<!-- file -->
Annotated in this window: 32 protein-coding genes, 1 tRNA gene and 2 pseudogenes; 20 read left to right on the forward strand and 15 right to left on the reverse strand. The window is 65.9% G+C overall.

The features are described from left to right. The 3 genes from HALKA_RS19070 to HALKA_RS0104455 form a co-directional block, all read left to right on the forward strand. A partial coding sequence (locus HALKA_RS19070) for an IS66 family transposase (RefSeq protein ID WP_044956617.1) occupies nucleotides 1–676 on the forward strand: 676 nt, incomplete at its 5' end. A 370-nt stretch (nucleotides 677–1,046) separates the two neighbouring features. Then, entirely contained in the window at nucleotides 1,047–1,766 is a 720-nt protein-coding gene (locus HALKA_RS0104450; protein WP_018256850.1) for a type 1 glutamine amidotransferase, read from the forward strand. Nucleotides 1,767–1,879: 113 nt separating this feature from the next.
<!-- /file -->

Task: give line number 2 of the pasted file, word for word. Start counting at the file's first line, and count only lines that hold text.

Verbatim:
The features are described from left to right. The 3 genes from HALKA_RS19070 to HALKA_RS0104455 form a co-directional block, all read left to right on the forward strand. A partial coding sequence (locus HALKA_RS19070) for an IS66 family transposase (RefSeq protein ID WP_044956617.1) occupies nucleotides 1–676 on the forward strand: 676 nt, incomplete at its 5' end. A 370-nt stretch (nucleotides 677–1,046) separates the two neighbouring features. Then, entirely contained in the window at nucleotides 1,047–1,766 is a 720-nt protein-coding gene (locus HALKA_RS0104450; protein WP_018256850.1) for a type 1 glutamine amidotransferase, read from the forward strand. Nucleotides 1,767–1,879: 113 nt separating this feature from the next.